5. Cadam7777777, you did not read well the "Black Diamond" patent nor did you read much about pyrolytic carbon and DLC.

    "Black Diamond", the trademark name chosen by the company Obbligato, is only a commercial name for a certain grade of pyrolitic carbon and in no possible way would it be diamond-like-carbon (DLC) not any form of synthetic diamond in existence.

    DLC aka diamond-like-carbon is NOT produced via pyrolisis of organic precursors (whereas pyrolitic carbon is exclusively produced via pyrolisis -hence the name- of pitch or manmade polymers) , it is comprised of an array of very small diamond aggregates or clusters (hence diamond bonds are present) while pyrolitic carbon has only grahitic type of bonding (graphene layers bonded in a different manner than natural graphite)

    -Mechanical properties of DLC and pyrolitic carbon have almost nothing in common besides relative density and being comprised of carbon.

    Obbligato claims pyrolitic carbon is not carbon fiber, which is a tricky phrase, since carbon fiber is a particular form of carbon produced via pyrolysis with mostly graphite type of bonds , but the general structure is different than that of "pyrolytic carbon", although bonding is generally of graphitic type (it can be understood as an array of graphene plates ordered in a different manner than in natural graphite).
    this has absolutely nothing in common with any form of diamond whether natural nor synthetic, apart being made of pure carbon.

    You're the only one claiming that Obbligato's "black diamond" is diamond like carbon, as they never once did in their patent: they describe only specific grades of pyrolitic carbon / pyrocarbon which is deposited on specific graphite substrates . It is clear thi type of product (the substrate nor the coating) has nothing to do with DLC (diamond like carbon).

    Please check your sources next time!

    1. Obbligato should be able to respond to your claims.

    2. I'm not claiming anything, but you are certainly making incorrect guesses on a subject you do not understand very well to say the least.

      The real problem is you managed to get fooled by obbligato's trademarked name "black diamond" thinking it's some form of diamond thus you making this bold guess that it would be DLC (DLC is famous for it's black color, but honestly this shows how far the public is unaware of other forms of "black" graphitic and or diamond related products: graphene is black, glassy carbon -amorphous in nature- is as well, "carbonado" -a form of natural diamond- is black too, etc etc)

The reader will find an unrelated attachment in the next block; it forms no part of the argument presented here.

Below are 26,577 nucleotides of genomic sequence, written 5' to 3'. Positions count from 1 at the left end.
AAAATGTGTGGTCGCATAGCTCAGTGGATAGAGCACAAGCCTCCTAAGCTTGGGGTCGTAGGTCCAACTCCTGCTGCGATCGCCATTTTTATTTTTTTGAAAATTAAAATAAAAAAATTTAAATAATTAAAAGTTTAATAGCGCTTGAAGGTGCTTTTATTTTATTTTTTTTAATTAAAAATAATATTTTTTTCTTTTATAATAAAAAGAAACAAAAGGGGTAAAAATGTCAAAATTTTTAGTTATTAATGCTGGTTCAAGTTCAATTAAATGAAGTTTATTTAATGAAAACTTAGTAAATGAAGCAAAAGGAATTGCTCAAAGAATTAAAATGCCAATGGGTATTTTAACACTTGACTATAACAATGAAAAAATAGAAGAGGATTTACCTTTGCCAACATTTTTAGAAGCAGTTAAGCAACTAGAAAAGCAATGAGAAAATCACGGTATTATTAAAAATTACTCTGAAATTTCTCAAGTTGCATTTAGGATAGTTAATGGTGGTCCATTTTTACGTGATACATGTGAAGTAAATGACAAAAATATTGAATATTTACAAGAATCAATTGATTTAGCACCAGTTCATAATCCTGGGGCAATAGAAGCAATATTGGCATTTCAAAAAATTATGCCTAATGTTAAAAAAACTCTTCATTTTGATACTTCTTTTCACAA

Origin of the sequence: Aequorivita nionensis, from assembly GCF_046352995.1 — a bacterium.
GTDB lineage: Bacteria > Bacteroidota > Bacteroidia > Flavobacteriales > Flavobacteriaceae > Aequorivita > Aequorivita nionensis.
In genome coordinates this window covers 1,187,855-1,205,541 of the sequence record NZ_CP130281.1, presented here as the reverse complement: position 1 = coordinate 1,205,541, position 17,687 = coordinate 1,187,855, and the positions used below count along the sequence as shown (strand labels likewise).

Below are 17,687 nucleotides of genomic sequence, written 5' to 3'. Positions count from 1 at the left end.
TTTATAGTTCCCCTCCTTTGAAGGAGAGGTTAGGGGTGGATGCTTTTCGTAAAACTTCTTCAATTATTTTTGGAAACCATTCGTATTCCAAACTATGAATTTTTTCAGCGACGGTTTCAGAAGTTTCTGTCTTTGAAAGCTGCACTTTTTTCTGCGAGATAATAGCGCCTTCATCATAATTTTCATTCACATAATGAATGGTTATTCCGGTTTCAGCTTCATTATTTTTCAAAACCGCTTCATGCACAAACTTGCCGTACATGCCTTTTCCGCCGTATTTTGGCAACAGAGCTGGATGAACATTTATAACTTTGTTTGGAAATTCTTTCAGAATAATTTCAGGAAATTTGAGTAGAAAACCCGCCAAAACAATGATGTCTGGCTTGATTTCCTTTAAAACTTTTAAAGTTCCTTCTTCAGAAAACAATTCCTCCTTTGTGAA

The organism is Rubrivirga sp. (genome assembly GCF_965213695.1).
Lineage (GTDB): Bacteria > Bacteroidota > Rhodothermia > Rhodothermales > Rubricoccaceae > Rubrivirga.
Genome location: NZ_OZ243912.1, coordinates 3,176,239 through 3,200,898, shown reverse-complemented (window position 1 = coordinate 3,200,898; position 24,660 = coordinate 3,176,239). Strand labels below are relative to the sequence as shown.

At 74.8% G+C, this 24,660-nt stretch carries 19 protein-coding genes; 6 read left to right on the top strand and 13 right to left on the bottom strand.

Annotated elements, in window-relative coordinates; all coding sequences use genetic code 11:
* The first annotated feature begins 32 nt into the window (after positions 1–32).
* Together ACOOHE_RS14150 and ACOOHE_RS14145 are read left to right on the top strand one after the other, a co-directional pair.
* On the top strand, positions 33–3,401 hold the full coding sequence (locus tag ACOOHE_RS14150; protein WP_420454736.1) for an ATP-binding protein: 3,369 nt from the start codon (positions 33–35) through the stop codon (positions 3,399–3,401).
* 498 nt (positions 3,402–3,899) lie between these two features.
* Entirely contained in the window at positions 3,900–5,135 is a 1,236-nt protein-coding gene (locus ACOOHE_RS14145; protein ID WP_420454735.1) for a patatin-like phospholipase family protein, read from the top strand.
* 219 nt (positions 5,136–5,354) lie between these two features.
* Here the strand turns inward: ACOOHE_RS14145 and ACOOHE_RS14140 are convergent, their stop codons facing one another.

Read a bit, man, all the existing literature available on carbon states that DLC is mostly sp3 bonds (common dlc coatings are somewhere near 75-80% diamond bonds) and the rest being sp2 (graphitic bonds). This means it is an amorphous product being comprised of a majority of tiny diamond clusters in a matrix of graphitic bonds holding everything together, whereas pyrolytic graphite is 100% graphitic bonds and absolutely no diamond bond whatsoever, the only difference with natural graphite being the way the graphene layers are connected and stacked. To enlighten you even further, know that graphene sheets can be "extracted" by exfoliating plates of pyrolytic graphite.
      Nowhere , neither in the patents nor on the website, does Obbligato claim in any way that their product coined "black diamond" would be really diamond, on the contrary they explain that it is an undisclosed grade of PYROLYTIC GRAPHITE , --not-- DLC as you tried to guess , sharing your incorrect conclusion with fellow guitarists. Don't say that a company is claiming things that you are the only one to believe.

    3. Dear Xaar,

      I am opened to learn from you as well. Just to make it clear about applying common sense as well. At this point, it would be unwise to take all your claims and arguments without a clue of your identity and and much less any knowledge of your impetus in this exchange. My email is listed, if you are comfortable to have a proper intellectual exchange, like other parties who have written to me about righting facts, I look forward to hear from you.

  6. Dear Cadam77777 , I am extremely surprised you are taking this discussion into the dreaded "who's who" game.
    I am even more surprised that you didn't take 10 poor minutes of you time looking up in materials handbooks what DLC and pyrolitic carbon are and how they are produced undustrially. Only 2 minutes of reading a few "vulgarized" articles about these aformentioned materials on would have at least put you iun the right direction.
    The best thing for you would be to start off with a few articles listing the definitions of various carbon related materials, then to buy download or rent at the library a dedicated book written by research teams, such as the great classic "Handbook of Carbon, Graphite, Diamonds and Fullerenes: Processing, Properties and Applications " ISBN: 0815513399 , any edition will do.
    Look up all the turbostratic carbon forms and -alakazaam- pyrolytic carbon will appear under its many synonyms such as "pyrolytic graphite" or even "pyrocarbon", right next to graphitized rayon and other carbon/graphite fibers, which are all 100 % graphitic in nature without the slightest HINT of diamond anywhere to be seen in them (which is normal if you read the procedures and conditions involved: temperature, method of deposition and or firing, pressures needed etc) .